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Human visual response gain increases with arousal

35.16, Sunday, 17-May, 5:15 pm - 7:15 pm, Talk Room 1
Session: Attention: Tracking and motivation

Dongho Kim1,2, Savannah Lokey1, Jianfei Guo1, Franco Pestilli3, Sam Ling1,2,4; 1Dept. of Psychological & Brain Sciences, Boston University, 2Center for Computational Neuroscience and Neural Technology, Boston University, 3Dept. of Psychological & Brain Sciences, Indiana University, 4Donders Institute for Brain, Cognition and Behaviour, Radboud University, Nijmegen, The Netherlands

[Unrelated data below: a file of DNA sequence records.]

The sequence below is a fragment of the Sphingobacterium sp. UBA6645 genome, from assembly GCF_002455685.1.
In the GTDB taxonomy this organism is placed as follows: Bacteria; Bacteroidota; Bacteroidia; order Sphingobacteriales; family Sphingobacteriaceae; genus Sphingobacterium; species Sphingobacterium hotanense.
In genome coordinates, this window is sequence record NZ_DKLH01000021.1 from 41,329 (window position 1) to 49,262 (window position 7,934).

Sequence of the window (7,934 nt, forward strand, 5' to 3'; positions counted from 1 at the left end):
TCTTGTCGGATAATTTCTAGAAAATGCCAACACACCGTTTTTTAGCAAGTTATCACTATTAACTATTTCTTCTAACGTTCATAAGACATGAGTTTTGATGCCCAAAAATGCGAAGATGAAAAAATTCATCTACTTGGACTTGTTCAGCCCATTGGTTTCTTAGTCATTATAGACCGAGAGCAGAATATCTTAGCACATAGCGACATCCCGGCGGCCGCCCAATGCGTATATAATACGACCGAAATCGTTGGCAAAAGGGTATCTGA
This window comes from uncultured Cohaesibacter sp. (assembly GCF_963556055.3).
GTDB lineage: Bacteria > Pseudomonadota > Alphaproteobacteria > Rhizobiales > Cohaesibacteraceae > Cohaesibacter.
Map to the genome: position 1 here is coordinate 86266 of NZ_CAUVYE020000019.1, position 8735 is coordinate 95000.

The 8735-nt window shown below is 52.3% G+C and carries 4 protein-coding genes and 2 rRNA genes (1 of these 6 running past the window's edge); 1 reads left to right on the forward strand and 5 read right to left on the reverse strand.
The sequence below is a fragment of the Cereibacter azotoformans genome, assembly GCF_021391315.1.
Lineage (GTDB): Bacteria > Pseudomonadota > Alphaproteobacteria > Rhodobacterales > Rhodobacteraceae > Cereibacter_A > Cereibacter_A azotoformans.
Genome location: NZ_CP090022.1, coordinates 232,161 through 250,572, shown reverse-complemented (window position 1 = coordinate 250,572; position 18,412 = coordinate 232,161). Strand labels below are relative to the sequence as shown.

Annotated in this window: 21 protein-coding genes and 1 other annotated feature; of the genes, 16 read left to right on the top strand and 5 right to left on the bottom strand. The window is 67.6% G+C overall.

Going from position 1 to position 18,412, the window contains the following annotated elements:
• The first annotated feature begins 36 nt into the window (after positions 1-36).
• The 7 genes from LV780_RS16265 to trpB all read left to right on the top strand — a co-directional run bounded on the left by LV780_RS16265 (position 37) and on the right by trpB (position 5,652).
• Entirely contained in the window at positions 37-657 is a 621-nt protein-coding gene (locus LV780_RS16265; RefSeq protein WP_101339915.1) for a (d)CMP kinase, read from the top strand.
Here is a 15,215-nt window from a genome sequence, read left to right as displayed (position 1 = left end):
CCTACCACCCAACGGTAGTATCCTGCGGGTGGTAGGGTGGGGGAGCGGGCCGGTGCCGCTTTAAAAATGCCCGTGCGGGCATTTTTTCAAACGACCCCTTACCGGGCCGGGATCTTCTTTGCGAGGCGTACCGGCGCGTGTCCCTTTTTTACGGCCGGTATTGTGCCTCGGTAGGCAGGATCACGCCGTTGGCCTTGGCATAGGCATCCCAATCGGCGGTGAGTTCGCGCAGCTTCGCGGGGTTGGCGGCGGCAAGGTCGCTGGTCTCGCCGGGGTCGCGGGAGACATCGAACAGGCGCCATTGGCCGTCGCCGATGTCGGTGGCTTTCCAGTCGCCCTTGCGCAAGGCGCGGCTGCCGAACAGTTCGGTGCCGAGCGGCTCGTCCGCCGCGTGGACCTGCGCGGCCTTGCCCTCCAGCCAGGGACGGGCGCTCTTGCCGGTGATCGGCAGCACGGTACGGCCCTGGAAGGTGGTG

How do states of arousal affect perception? Large gains have been made in characterizing how top-down processes, such as attention, influence vision. However, measurements of the effects of arousal on human perception are relatively limited and the underlying mechanisms remain surprisingly far less understood. Here, we examine the modulatory role of arousal on one of the cornerstones of vision: the contrast response function. To do so, we measured contrast psychometric functions in two groups of subjects. One group – high-arousal – was asked to refrain from eating and drinking for 5 hours prior to the experiment. The other group – low-arousal – was allowed normal access to eating and drinking and was given water prior to the experiment. During the experiment, both groups received drops of water at 80% probability coincident with stimulus presentation, throughout the experiment. Participants performed a fine orientation discrimination task on a grating shown at fixation, which varied in contrast from trial-to-trial. Water during the experiment aroused participants differently depending on deprivation history: when deprived, water drops led to high levels of arousal, when satiated, water drops led to lower levels of arousal. Results reveal that participants in the high-arousal group yielded psychometric functions that saturated (Rmax) significantly higher than the low-arousal group, consistent with an increase in the response gain of the underlying contrast response. However, we found no difference in the semi-saturation constant (C50) between the two groups. These findings are in line with reports from animal models showing a multiplicative effect of alertness on the contrast response function in LGN neurons (Cano et al., 2006). and suggests that arousal alters early visual perception by mitigating suppressive neural activity, thereby boosting neural responsivity and perceptual sensitivity.

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